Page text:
Meanwhile, I am ever so much more grateful for the simple good things in life.

 

A Good Day

Bob has been slowly quieting. I remember sort of wondering a week or so ago, why he was even in hospice. His mind was clear and he was talkative. I mean, yes, there was the cancer and tumor, but he seemed to be handling it. I wondered why he couldn’t at least be in his own home and getting some in-home care. He just seemed pretty good, all things considered. And then just as suddenly as I wondered that, Mark called me at work one day to say that he’d taken a turn for the worse. And every day since, it seems like he slips a little bit more.

I didn’t see Bob yesterday. Mark visited in the early part of the day before he was supposed to go to work for the afternoon and evening. He thought he might take the night off, but Bob’s nurses encouraged him to go ahead and go to work. They didn’t feel Bob would be leaving us last night. Since Mark was going to work, he encouraged me to go to bowling with the girls.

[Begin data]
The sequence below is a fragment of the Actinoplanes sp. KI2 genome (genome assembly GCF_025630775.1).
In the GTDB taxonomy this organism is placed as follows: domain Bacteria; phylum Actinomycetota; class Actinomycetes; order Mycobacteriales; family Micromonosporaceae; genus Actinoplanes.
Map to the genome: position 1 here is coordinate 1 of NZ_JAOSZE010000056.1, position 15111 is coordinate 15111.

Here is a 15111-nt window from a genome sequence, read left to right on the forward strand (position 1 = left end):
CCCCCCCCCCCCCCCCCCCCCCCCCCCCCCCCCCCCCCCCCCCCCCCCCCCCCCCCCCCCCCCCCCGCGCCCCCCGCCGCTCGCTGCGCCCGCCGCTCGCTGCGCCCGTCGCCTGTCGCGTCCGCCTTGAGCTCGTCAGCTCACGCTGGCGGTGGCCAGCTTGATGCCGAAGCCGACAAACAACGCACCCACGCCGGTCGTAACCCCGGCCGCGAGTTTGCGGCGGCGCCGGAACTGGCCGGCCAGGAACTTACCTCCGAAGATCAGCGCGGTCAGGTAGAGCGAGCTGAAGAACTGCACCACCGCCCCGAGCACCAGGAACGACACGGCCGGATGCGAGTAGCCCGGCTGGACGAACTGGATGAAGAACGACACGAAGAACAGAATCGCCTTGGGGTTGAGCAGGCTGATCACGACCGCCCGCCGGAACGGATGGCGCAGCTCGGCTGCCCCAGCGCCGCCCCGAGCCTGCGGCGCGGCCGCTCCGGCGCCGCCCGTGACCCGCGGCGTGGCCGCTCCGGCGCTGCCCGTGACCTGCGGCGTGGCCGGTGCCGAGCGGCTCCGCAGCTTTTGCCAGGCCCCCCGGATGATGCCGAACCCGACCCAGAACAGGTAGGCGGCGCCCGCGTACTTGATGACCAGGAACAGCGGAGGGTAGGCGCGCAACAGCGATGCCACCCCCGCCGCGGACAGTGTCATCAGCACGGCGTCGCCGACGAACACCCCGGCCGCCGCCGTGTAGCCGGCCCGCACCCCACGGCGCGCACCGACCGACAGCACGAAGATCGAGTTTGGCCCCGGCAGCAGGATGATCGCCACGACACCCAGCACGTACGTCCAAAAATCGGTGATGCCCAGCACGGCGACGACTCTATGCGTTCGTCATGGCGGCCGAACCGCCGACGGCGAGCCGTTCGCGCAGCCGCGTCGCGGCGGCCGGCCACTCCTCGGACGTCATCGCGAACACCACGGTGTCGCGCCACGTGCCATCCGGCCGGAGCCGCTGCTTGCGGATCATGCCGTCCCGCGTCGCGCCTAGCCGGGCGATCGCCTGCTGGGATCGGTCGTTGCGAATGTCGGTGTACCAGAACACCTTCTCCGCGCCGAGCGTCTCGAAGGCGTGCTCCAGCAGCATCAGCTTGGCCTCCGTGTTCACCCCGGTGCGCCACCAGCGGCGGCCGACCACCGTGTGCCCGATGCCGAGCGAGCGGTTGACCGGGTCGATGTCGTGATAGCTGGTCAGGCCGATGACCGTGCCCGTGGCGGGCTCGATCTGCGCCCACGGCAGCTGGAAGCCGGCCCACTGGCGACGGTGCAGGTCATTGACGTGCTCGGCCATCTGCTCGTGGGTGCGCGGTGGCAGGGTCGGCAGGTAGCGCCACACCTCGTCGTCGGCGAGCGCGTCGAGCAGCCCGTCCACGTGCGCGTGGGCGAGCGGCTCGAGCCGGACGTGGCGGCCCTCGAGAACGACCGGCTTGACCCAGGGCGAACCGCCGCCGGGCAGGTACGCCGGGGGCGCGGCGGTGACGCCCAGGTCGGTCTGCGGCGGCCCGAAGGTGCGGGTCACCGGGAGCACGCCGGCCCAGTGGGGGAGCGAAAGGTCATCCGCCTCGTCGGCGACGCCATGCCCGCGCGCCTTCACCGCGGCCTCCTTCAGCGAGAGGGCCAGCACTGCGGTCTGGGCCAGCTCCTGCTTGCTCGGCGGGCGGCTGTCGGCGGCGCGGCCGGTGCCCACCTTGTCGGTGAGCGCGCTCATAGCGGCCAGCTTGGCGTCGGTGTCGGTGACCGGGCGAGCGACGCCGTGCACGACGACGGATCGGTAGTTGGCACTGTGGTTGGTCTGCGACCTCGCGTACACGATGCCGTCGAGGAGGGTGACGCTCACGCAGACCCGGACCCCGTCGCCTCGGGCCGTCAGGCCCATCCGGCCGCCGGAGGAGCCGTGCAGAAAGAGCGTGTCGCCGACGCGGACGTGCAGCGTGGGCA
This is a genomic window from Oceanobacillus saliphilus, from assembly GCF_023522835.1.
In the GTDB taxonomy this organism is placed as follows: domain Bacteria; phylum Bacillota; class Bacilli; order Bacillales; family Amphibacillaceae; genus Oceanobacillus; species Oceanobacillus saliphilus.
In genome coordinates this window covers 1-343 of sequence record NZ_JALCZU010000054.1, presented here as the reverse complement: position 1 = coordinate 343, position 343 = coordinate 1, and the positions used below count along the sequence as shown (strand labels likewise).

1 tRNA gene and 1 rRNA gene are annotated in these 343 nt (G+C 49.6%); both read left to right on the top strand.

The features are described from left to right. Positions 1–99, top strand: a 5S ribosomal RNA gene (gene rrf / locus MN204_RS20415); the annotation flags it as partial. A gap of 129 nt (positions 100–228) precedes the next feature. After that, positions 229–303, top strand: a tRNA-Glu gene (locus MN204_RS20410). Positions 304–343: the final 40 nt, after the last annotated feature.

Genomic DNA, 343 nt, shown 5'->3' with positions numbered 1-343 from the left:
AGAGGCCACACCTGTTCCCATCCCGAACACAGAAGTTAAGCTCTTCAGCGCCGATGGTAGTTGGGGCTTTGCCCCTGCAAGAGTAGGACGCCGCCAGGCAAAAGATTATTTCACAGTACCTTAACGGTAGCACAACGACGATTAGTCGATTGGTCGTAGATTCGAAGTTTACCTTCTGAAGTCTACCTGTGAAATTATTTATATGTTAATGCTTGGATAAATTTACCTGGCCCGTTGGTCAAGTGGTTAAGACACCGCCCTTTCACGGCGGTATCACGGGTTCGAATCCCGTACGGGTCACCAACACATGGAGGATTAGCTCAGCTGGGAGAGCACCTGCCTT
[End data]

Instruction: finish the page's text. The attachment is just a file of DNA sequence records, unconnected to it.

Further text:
After bowling, Mark called me from work. His siblings had been in touch and said things were looking bad. One sister was going to spend the night and we expected to get a call overnight. We didn’t sleep well, but morning came and Bob was still with us.

I went to work today. I’d been called in for a short mid-morning meeting with my boss and was feeling pretty good afterwards when I got a call from Mark. “My dad took a turn for the badder,” I heard him say. I thought he was distraught. His grammar was worse than usual.

“Oh, nooooo,” I replied.

“No, Ter. My dad took a turn for the better!

“Ohhhh,” I said, relieved. Although Mark and I both knew that this turn for the better was yet another sign that the end continues to draw near. Still, it was great to hear that Bob was sitting up, eating, talking and clear-headed. When I came home, Mark and Kacey were bursting with news from their earlier visit.

Mark was impressed with the stories Bob remembered from years back. All morning long he recounted events and remembered names of friends and loved ones from the past. Kacey laughed at how when Mark’s mom and sister asked Bob “what?” one too many times, he motioned to them, saying, “You. And You. You ask ‘what’ too much. I’m done with you.” Then, pointing at Kacey, he said, “She can stay.”